Practical Advice Regarding FTC’s Non-Compete Ban for Employers

Labor & Employment Alert

Client Alert

Author(s) Bradley Labor & Employment Practice Group

By now, everyone knows that the FTC issued a final rule that would ban all noncompete agreements entered into after the effective date.

Effective Date of FTC Ban

The FTC’s noncompete ban is not in effect yet. It does not become effective until 120 days after the date the final rule is published in the Federal Register. The Federal Register is expected to publish the final rule next week, likely making the effective date around the beginning of September 2024.

Existing Legal Challenges to Ban

The U.S. Chamber of Commerce has already filed a challenge to the noncompete ban (Chamber of Commerce of the United States of America v. Federal Trade Commission, Case No. 6:24-cv-00148 (E.D. Tex. filed April 24, 2024)). There has been another legal challenge filed as well. We don’t know whether these legal challenges will be successful, but we will provide updates when we know more.

Five Things To Do to Prepare

If the legal challenges are not successful and the rule goes into effect (again, approximately early September 2024), here are steps that employers can take to get ready:

  1. Review existing noncompete agreements to see if the rule bans them. As a first step, review your existing “noncompete” clauses. Issues to analyze include whether the individual is a “worker” and whether the individual is a “senior executive.”
    • Under the rule, a “senior executive” is a person, typically a company officer such as a president, earning more than $151,164 annually with “policy-making authority.” Policy-making authority means “final authority to make policy decisions that control significant aspects of a business entity or common enterprise and does not include authority limited to advising or exerting influence over such policy decisions or having final authority to make policy decisions for only a subsidiary of or affiliate of a common enterprise.” (As so defined, the FTC estimates that senior executives represent less than 0.75% of all workers.) If an individual is a “senior executive,” then a noncompete in place before the effective date can still be enforced.
    • If the individual is not a “senior executive,” the rule bans any noncompete clause for a worker, independent contractor, or another non-employee worker. Who constitutes a “worker” is defined very broadly, essentially including anyone regardless of legal status who provides services to someone else.
  1. Review other employment agreements or provisions to see if they are banned. The ban may not void non-solicitation or non-disclosure agreements depending on the provision. It depends on the facts and the provision itself. If the provision prohibits a worker from, penalizes a worker for, or functions to prevent a worker from seeking or accepting work in the U.S. with a different person or from operating a business in the U.S., then it is a “noncompete clause” that is subject to the rule. So, depending on how the agreement is drafted and the factual circumstances, a non-solicit of customers could be considered a prohibited noncompete.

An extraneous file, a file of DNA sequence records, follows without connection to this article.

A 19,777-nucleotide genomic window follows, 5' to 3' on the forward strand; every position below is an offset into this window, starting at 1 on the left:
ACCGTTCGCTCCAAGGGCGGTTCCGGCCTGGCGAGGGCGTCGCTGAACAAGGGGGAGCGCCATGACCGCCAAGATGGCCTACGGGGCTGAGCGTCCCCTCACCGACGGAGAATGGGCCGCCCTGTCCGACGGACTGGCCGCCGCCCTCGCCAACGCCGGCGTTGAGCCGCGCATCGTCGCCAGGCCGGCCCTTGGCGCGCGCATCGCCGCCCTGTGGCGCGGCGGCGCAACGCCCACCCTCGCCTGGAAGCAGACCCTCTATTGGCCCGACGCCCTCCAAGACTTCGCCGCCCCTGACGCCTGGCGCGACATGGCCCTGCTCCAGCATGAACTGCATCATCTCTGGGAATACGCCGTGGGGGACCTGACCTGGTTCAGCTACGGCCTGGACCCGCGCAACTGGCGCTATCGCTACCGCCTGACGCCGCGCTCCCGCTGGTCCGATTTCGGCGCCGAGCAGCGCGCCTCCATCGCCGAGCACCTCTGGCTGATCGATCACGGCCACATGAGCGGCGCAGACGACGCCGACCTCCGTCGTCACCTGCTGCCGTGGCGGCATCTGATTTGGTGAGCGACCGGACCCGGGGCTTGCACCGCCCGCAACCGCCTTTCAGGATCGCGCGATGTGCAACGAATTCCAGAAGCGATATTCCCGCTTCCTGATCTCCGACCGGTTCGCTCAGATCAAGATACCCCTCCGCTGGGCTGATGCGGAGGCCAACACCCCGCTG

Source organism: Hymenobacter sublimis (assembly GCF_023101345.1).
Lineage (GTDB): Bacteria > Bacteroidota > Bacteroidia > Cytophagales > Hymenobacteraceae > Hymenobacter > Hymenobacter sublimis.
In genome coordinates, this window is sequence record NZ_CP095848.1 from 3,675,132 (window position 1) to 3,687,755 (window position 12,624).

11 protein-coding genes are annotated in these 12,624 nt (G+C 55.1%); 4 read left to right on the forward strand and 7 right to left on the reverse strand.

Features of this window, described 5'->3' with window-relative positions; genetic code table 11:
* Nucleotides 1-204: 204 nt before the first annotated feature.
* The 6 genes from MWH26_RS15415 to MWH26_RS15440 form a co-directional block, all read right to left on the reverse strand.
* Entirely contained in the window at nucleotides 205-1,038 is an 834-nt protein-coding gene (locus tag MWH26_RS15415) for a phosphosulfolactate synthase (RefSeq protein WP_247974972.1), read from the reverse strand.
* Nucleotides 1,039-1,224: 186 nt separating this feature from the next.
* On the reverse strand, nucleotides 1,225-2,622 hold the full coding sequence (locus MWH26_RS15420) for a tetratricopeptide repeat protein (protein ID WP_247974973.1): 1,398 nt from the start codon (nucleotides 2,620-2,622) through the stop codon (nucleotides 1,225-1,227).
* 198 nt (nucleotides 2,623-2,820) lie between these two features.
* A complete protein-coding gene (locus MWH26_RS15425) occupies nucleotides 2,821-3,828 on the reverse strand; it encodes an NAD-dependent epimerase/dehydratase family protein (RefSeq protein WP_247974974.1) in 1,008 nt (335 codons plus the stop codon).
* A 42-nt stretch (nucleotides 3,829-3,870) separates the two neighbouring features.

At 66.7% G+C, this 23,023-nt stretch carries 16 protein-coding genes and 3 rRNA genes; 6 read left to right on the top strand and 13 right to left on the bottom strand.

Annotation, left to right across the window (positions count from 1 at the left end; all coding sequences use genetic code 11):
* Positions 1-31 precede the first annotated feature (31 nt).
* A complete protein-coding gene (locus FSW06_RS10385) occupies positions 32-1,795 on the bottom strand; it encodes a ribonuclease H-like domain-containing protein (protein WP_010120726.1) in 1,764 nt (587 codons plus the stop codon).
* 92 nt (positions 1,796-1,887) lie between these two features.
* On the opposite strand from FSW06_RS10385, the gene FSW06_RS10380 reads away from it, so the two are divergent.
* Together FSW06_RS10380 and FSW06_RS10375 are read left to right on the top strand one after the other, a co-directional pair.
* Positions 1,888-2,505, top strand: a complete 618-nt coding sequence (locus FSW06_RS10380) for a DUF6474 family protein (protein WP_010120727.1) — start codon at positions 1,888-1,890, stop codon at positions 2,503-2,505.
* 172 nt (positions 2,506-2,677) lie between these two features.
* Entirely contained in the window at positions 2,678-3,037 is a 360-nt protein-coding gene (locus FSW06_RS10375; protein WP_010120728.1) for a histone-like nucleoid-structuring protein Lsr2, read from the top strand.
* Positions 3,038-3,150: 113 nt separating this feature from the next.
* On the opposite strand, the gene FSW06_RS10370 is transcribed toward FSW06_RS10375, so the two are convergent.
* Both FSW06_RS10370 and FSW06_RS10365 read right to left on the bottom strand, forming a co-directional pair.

1. Prepare a notice for non-compliant agreements. After determining which noncompete clauses do not comply with the FTC rule, prepare a notice to send to workers with those agreements. The notice must inform them that the noncompete clause is no longer valid as of the effective date. The FTC put out model language for the notification.
  1. Initiate legal action? The FTC’s rule does not apply where a cause of action related to a noncompete clause accrued before the effective date. So, if a worker is violating a noncompete that would otherwise be banned under the FTC rule, an employer may want to consider initiating legal action against that worker before the effective date to fall under this exception. Of course, there will be other facts and circumstances to consider as well when deciding whether to pursue legal action, which should be decided in consultation with legal counsel.
  1. Enter into noncompetes with a worker who would otherwise qualify as a “senior executive.” The FTC ban permits noncompetes with “senior executives” that pre-exist the effective date to continue after the effective date. After the effective date, an employer may not require a senior executive to sign a new noncompete. Employers should make sure they mind existing state laws to make the noncompete comply as much as possible with state law to assist enforcement efforts.

Update Form Agreements

As part of the review of existing noncompete agreements, take the opportunity to update other form agreements to remove now unenforceable noncompete (and possibly non-solicit or non-disclosure) provisions. It is always a good idea to review and update the agreement generally to make sure that it reflects your current business and definition of confidential information. If the rule prohibits noncompete provisions, employers should make sure provisions about non-solicitation or non-disclosure of confidential information are as strong as possible.

The Rule Does Not Apply to Some Entities or Situations

The final rule does not apply to (1) true nonprofit entities as they fall outside of the jurisdiction of the FTC Act or (2) banks because the FTC does not have regulatory authority over banks (although it does apply to bank affiliates). Also, the final rule generally does not apply to business owners upon the “bona fide” sale of a business. Before assuming the rule does not apply to you, consult your counsel.

Bradley’s Labor and Employment Practice Group is available to help our clients with any questions they may have regarding the above. We may be contacted at or, if you have been working with a member of our team, please email them directly. Please let us know how we may be able to assist.